Image credit: NASA
“Where do I plant my flag (set up my author web presence)” is one of the questions I see come up again and again on author loops. What usually follows is a lively discussion about where to set up. Rarely do I see authors talking about what. What are the “must haves” for a solid author web presence?
Much of your web content will be decided by your goals as an author, by the needs of your writing business. An author that writes both fiction and non-fiction will have different content than authors who write only fiction or only non-fiction. The more diverse your writing, the more challenging it will be to clearly establish your author brand. Just like the covers of your book, your web layout and design should provide cues and clues to what you write. So that is the first question to ask yourself:
What do I want visitors to know when they arrive?
Beautifully designed websites that don’t answer this basic question can cause visitors to click away without exploring further. While my website isn’t the sassiest out there, visitors to my site will quickly discover that I’m an author who writes fiction. Because I write in several genres (a branding nightmare), my tagline is simple and brand-inclusive: Pauline’s Perilously Fun Fiction.
I tried doing fun things with my navigation and realized that confusing readers about where to find out more was not in my best interests. So my navigation is simple and based on this question:
How do I help readers find out more about me and my books?
I found this article on Dear Author to be very helpful. It was written in 2006, so all the information is not relevant in this fast-changing, internet world. I took what fitted into my business plan and brand and integrated it into my website. At the very least you should have:
- A complete list of books (and I still maintain a printable list, in case a reader wants to carry it to the library or bookstore)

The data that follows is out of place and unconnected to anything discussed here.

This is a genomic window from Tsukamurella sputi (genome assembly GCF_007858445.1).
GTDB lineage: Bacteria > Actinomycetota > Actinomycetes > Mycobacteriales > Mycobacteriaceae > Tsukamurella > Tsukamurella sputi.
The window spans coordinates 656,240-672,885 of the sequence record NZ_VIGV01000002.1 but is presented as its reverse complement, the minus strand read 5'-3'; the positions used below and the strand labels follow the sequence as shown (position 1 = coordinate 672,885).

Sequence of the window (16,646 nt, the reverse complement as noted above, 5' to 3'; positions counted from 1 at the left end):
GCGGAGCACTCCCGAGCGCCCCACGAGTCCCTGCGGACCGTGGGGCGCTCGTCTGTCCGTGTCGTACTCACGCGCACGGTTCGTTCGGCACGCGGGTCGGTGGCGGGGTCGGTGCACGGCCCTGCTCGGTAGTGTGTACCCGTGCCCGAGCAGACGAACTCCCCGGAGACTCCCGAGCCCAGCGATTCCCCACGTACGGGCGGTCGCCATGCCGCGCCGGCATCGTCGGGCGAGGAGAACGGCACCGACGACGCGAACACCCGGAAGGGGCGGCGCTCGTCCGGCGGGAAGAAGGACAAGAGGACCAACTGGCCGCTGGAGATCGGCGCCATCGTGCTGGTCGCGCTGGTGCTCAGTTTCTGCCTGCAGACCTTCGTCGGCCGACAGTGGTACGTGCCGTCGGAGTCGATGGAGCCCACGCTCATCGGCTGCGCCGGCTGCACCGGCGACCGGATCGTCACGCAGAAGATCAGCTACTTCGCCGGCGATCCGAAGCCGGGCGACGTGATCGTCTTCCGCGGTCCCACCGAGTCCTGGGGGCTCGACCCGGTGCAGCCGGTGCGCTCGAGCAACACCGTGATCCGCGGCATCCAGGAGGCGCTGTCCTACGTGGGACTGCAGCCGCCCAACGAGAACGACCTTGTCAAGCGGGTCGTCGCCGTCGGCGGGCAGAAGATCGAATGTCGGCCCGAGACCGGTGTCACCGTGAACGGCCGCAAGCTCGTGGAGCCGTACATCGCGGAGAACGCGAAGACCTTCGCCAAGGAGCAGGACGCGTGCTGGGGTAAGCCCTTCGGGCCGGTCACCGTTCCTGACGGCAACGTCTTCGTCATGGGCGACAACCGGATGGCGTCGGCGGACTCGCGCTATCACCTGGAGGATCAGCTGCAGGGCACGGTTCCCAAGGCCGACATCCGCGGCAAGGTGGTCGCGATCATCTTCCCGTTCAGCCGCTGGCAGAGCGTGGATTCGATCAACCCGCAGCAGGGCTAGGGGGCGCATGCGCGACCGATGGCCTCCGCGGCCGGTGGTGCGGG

- Book order/availability/formats available
- Excerpts and/or extra or free content
- Where to buy and what formats are available
- What’s next and sign-up for ezine (Mine is for release information only, but some authors do weekly or monthly ezines)
- Bio (depending on your business goals, you should have 2-4 bios in varying lengths)
- Contact info
- Social media/blog links
- Two bios (should have more)
- Links to larger cover art files
- Links to photos of me that can be used
- Permissions information for cover art/photo usage by blogs and press
- Press kit (what this includes is dependent on your business goals. A good resource for a press kit is Joan Stewart)
And last, but hardly least, it’s better to have no site than one that is never up-to-date. Don’t be like the NASA moon mission and leave your flag alone and lonely. Like the worlds where we set our books, keep your web “world” well populated.
What content do you consider key for your website? As a reader? As an author? Pet peeves and pet loves?
Pauline Baird Jones is the award-winning author of sixteen novels of science fiction romance, action-adventure, suspense, romantic suspense and comedy-mystery, as well as releasing several short story anthologies. Girl Gone Nova and Out of Time were EPIC Book Award winners. Her eighth novel, The Key won an Independent Book Award Bronze Medal (IPPY) for 2008 and is a 2007 Dream Realm Awards Winner. With the closing of L&L Dreamspell, Pauline has opted to independently publish. Core Punch is her latest release and the first book in her new Uneasy Future series. Originally from Wyoming, she and her family moved from New Orleans to Texas before Katrina.
You can find her at the following places: Website Blog Facebook Twitter Google+ LinkedIn Goodreads Amazon Author Page